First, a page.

Going Back To Our Roots

After Steve Jobs announced the demise of Flash with the lack of support in iOS, and the eventual decay of support for Android, we came to the conclusion that we would solve the “Get off of Flash Problem” for live streaming mobile apps. We heard from a lot of our consulting clients that they wanted this, and instead of trying to build custom solutions over and over again, we decided Red5 needed an upgrade. Mobile SDKs for RTMP are mostly fragmented, hard to use, clunky and generally just a mess. We have now made it our mission to make building a live streaming app for iOS and Android efficient and intuitive. Whether it’s a one-to-many live broadcasting app like Periscope, a many-to-many conferencing app, or a one-to-one video chat application, we want to make it so incredibly simple that any developer can do it.

The Future: WebRTC, Second Screen, IoT

While migrating existing live streaming Flash apps to our new platform is super helpful, what we are most excited about is our vision for the myriad applications of the Red5 Pro technology.

An ever-increasing number of browsers are adding support for WebRTC; heck, even Microsoft Edge is getting there! We think this is clearly the future for in-browser streaming, and we are currently working on making Red5 Pro speak this protocol. We see the Red Pro Server as the underlying hub that is able to talk to all different streaming mobile apps and browser apps with minimal latency and outstanding performance.

However, the phones we carry in our pockets, the laptops sitting on our desks, and the tablets we browse while sitting on the couch are truly just the beginning. Other devices with cameras that can connect to the internet are the next big thing in live streaming. We are thrilled to make Red5 Pro integrate with all of these Internet of Things devices. The possibilities are endless: imagine fully immersing yourself in a live concert via your VR headset streamed live from a 3D camera at the venue, or enabling live video streaming among military troops over mesh networks going to their AR headsets. There are countless things for developers to build in this space, and we’re excited to see how we can power them through Red5 Pro.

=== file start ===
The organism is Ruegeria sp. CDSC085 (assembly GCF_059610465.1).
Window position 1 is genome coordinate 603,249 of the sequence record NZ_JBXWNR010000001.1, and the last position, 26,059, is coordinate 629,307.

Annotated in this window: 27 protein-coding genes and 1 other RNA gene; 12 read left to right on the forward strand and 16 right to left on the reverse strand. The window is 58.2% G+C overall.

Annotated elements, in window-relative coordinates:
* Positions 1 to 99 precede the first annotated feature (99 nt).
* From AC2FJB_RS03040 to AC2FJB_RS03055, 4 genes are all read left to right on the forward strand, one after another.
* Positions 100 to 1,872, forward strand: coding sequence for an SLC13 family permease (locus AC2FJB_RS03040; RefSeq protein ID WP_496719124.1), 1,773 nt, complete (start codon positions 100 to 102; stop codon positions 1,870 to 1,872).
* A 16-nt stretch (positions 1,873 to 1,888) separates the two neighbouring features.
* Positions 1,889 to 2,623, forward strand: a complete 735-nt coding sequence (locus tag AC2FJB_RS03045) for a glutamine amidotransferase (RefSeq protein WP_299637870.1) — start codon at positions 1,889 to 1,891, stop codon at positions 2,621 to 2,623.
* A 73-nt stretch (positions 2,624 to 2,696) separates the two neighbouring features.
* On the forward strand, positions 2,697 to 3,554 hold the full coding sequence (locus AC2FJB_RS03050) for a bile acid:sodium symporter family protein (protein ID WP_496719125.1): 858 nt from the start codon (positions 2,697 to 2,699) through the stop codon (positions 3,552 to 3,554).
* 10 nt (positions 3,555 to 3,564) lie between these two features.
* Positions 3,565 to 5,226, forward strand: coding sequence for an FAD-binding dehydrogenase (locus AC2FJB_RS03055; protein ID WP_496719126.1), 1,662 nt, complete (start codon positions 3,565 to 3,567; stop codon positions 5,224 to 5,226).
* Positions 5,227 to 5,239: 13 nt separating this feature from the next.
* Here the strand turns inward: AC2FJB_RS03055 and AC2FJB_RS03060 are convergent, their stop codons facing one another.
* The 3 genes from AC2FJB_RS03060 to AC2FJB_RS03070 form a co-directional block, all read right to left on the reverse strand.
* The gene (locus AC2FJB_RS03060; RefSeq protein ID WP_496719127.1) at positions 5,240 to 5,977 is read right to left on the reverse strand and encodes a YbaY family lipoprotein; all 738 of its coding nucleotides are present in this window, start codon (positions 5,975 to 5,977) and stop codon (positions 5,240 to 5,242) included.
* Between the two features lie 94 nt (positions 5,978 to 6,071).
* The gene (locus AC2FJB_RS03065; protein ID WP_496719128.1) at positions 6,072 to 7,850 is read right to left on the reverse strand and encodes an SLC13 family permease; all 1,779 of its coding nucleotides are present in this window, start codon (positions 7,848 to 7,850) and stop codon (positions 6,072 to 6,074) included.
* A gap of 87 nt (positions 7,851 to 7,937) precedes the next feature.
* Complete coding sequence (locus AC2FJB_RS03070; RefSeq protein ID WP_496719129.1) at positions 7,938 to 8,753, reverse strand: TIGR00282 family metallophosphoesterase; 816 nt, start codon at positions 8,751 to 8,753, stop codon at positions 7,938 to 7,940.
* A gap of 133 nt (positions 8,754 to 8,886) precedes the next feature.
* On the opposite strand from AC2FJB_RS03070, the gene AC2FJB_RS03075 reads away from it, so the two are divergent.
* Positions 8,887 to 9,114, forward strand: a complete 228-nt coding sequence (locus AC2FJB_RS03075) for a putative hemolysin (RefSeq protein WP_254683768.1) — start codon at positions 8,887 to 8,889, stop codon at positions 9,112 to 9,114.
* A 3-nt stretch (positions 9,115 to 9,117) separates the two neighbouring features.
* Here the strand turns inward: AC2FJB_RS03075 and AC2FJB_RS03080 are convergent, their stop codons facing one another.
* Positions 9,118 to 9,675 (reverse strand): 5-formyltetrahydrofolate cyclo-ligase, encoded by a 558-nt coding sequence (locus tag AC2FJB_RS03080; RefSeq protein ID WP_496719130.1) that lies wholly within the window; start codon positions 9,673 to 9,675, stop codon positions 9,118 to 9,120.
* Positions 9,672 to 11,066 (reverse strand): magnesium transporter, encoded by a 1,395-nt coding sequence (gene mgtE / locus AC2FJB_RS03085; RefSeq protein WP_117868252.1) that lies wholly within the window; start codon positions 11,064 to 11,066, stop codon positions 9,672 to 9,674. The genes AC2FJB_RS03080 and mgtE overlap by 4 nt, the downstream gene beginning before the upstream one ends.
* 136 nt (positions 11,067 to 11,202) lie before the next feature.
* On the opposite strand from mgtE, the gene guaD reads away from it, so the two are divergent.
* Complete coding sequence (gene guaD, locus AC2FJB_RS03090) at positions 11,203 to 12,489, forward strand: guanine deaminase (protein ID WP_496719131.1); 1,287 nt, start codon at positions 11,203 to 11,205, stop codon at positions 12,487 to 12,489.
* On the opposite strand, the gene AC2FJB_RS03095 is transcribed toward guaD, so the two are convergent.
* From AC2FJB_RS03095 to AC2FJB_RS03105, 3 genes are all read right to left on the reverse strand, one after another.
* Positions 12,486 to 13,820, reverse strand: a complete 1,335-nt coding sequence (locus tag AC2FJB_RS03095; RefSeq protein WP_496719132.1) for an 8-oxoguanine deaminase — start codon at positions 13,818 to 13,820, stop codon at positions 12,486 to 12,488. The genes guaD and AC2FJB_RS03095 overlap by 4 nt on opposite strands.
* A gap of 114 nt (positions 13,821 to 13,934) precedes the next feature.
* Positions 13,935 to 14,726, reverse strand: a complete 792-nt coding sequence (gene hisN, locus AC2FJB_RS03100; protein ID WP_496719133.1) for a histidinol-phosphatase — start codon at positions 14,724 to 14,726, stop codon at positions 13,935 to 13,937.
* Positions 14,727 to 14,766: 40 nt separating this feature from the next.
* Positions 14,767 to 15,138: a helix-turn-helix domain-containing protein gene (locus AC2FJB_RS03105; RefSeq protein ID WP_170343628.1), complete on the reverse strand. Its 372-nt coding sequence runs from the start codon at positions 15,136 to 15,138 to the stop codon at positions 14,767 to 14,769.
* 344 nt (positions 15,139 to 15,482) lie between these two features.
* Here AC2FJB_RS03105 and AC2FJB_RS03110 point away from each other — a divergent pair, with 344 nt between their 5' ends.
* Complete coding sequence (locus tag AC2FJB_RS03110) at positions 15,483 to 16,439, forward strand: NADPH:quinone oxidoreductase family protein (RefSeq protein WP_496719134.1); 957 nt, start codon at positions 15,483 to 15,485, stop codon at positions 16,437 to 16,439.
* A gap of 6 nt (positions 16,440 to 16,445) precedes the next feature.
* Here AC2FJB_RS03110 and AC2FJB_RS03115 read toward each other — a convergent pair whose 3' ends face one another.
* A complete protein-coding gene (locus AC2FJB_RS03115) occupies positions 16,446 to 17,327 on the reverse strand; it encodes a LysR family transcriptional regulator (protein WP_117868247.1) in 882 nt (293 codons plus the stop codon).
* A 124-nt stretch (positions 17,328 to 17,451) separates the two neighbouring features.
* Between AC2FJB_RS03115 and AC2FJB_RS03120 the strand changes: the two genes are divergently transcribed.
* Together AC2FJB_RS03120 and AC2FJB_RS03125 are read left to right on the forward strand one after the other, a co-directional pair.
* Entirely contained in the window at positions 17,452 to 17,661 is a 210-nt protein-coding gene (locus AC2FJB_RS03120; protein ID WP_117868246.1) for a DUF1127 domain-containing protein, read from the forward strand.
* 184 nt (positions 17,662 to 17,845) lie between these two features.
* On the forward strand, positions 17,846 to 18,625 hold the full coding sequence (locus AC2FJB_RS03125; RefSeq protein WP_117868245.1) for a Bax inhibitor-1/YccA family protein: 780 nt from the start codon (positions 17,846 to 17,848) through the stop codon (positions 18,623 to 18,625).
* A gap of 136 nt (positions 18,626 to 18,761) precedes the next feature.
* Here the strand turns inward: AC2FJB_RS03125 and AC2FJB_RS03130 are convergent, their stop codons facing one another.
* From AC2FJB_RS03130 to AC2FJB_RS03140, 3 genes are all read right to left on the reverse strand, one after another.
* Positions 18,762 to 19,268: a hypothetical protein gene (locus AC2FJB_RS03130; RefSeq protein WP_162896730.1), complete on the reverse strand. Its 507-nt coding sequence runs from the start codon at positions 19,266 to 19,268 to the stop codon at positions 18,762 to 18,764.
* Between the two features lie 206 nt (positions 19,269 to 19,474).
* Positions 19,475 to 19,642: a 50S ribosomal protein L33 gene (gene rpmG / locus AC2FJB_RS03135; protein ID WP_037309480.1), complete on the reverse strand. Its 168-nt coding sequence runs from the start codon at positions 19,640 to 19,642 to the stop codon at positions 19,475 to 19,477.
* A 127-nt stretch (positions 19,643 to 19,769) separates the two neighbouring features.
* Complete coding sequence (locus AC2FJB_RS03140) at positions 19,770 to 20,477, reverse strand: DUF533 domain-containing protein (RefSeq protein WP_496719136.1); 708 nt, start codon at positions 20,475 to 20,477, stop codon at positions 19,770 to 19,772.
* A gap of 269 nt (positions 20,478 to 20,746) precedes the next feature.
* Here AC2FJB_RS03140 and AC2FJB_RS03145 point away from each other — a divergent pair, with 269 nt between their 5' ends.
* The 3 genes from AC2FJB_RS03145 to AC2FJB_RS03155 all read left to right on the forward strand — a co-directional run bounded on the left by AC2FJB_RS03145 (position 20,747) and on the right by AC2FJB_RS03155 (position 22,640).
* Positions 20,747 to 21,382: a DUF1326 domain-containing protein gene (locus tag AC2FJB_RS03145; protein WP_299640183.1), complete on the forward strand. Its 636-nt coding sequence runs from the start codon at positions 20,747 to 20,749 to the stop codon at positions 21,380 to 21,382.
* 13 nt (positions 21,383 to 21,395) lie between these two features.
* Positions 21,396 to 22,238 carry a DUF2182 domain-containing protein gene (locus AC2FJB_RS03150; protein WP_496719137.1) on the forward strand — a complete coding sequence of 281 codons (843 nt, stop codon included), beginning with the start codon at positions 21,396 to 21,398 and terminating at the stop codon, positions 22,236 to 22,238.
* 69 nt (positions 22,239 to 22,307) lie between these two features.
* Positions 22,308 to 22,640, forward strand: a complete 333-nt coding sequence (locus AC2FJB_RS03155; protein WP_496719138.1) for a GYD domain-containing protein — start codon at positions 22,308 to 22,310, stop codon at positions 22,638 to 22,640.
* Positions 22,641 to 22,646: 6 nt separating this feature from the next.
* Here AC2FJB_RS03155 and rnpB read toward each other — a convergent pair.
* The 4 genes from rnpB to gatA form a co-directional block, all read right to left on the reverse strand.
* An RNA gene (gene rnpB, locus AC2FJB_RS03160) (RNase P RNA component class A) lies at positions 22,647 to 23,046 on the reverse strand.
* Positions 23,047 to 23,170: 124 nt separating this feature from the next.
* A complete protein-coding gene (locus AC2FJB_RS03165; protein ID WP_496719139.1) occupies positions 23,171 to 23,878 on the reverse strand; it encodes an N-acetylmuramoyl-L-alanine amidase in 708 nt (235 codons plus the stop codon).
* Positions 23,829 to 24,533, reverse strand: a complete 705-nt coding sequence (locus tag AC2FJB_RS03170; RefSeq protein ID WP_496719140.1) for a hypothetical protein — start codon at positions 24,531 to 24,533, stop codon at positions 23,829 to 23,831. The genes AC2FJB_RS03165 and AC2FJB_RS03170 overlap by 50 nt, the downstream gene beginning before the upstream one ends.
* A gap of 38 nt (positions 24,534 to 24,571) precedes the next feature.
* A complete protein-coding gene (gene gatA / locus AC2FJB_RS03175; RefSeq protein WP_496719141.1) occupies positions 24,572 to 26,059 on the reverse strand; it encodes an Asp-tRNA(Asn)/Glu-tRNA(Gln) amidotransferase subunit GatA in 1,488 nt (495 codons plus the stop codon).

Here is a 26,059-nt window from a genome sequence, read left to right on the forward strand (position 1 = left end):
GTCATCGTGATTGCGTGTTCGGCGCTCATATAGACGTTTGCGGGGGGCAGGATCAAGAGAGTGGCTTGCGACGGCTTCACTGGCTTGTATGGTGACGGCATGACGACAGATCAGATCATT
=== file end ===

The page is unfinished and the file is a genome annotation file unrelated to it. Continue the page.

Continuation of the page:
Finally, we think that the second screen experiences like what we started with Brass Monkey have huge potential for changing the way people interact with technology. Not only can you as a developer turn phones into game controllers, but you can also create new banking software that enables your phone to interact with and take away information from a screen in bank branches of the future.

red5pro_secondscreen

…And There’s More!

Of course we can only think of so many scenarios of how our tech can be applied. The true innovation will be done by what you as a developer create with it. What would you build with Red5 Pro? Let us know in the comments. Much more coming your way soon!